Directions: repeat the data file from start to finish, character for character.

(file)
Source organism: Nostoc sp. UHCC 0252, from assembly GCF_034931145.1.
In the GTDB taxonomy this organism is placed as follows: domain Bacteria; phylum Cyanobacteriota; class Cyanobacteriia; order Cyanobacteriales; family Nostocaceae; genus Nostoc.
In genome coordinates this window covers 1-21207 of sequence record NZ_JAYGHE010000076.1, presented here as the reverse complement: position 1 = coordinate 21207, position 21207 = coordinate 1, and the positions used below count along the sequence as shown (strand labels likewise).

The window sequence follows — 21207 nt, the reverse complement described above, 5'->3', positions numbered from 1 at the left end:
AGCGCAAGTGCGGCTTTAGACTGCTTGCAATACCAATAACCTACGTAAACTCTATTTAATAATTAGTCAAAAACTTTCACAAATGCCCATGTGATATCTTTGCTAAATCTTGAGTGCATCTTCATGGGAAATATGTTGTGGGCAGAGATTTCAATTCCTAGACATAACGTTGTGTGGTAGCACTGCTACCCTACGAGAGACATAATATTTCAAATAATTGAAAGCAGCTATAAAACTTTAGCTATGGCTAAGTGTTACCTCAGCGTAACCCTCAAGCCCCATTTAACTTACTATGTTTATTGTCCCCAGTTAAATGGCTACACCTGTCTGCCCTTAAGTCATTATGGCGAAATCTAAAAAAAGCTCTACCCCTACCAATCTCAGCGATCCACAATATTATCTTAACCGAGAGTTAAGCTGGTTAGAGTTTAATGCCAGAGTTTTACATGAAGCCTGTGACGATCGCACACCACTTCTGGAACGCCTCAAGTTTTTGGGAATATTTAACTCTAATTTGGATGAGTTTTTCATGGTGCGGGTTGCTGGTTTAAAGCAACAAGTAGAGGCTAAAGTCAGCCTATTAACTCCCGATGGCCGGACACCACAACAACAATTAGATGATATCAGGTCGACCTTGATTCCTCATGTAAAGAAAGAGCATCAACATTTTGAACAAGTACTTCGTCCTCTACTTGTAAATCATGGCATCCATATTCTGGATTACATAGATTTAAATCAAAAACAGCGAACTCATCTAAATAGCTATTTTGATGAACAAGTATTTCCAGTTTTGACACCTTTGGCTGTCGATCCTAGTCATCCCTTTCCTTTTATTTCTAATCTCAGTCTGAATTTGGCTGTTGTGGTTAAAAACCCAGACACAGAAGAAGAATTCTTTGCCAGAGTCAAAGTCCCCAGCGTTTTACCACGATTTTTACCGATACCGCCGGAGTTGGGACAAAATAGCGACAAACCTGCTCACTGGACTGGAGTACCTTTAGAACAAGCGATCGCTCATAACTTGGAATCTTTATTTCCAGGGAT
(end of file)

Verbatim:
Source organism: Nostoc sp. UHCC 0252, from assembly GCF_034931145.1.
In the GTDB taxonomy this organism is placed as follows: domain Bacteria; phylum Cyanobacteriota; class Cyanobacteriia; order Cyanobacteriales; family Nostocaceae; genus Nostoc.
In genome coordinates this window covers 1-21207 of sequence record NZ_JAYGHE010000076.1, presented here as the reverse complement: position 1 = coordinate 21207, position 21207 = coordinate 1, and the positions used below count along the sequence as shown (strand labels likewise).

The window sequence follows — 21207 nt, the reverse complement described above, 5'->3', positions numbered from 1 at the left end:
AGCGCAAGTGCGGCTTTAGACTGCTTGCAATACCAATAACCTACGTAAACTCTATTTAATAATTAGTCAAAAACTTTCACAAATGCCCATGTGATATCTTTGCTAAATCTTGAGTGCATCTTCATGGGAAATATGTTGTGGGCAGAGATTTCAATTCCTAGACATAACGTTGTGTGGTAGCACTGCTACCCTACGAGAGACATAATATTTCAAATAATTGAAAGCAGCTATAAAACTTTAGCTATGGCTAAGTGTTACCTCAGCGTAACCCTCAAGCCCCATTTAACTTACTATGTTTATTGTCCCCAGTTAAATGGCTACACCTGTCTGCCCTTAAGTCATTATGGCGAAATCTAAAAAAAGCTCTACCCCTACCAATCTCAGCGATCCACAATATTATCTTAACCGAGAGTTAAGCTGGTTAGAGTTTAATGCCAGAGTTTTACATGAAGCCTGTGACGATCGCACACCACTTCTGGAACGCCTCAAGTTTTTGGGAATATTTAACTCTAATTTGGATGAGTTTTTCATGGTGCGGGTTGCTGGTTTAAAGCAACAAGTAGAGGCTAAAGTCAGCCTATTAACTCCCGATGGCCGGACACCACAACAACAATTAGATGATATCAGGTCGACCTTGATTCCTCATGTAAAGAAAGAGCATCAACATTTTGAACAAGTACTTCGTCCTCTACTTGTAAATCATGGCATCCATATTCTGGATTACATAGATTTAAATCAAAAACAGCGAACTCATCTAAATAGCTATTTTGATGAACAAGTATTTCCAGTTTTGACACCTTTGGCTGTCGATCCTAGTCATCCCTTTCCTTTTATTTCTAATCTCAGTCTGAATTTGGCTGTTGTGGTTAAAAACCCAGACACAGAAGAAGAATTCTTTGCCAGAGTCAAAGTCCCCAGCGTTTTACCACGATTTTTACCGATACCGCCGGAGTTGGGACAAAATAGCGACAAACCTGCTCACTGGACTGGAGTACCTTTAGAACAAGCGATCGCTCATAACTTGGAATCTTTATTTCCAGGGAT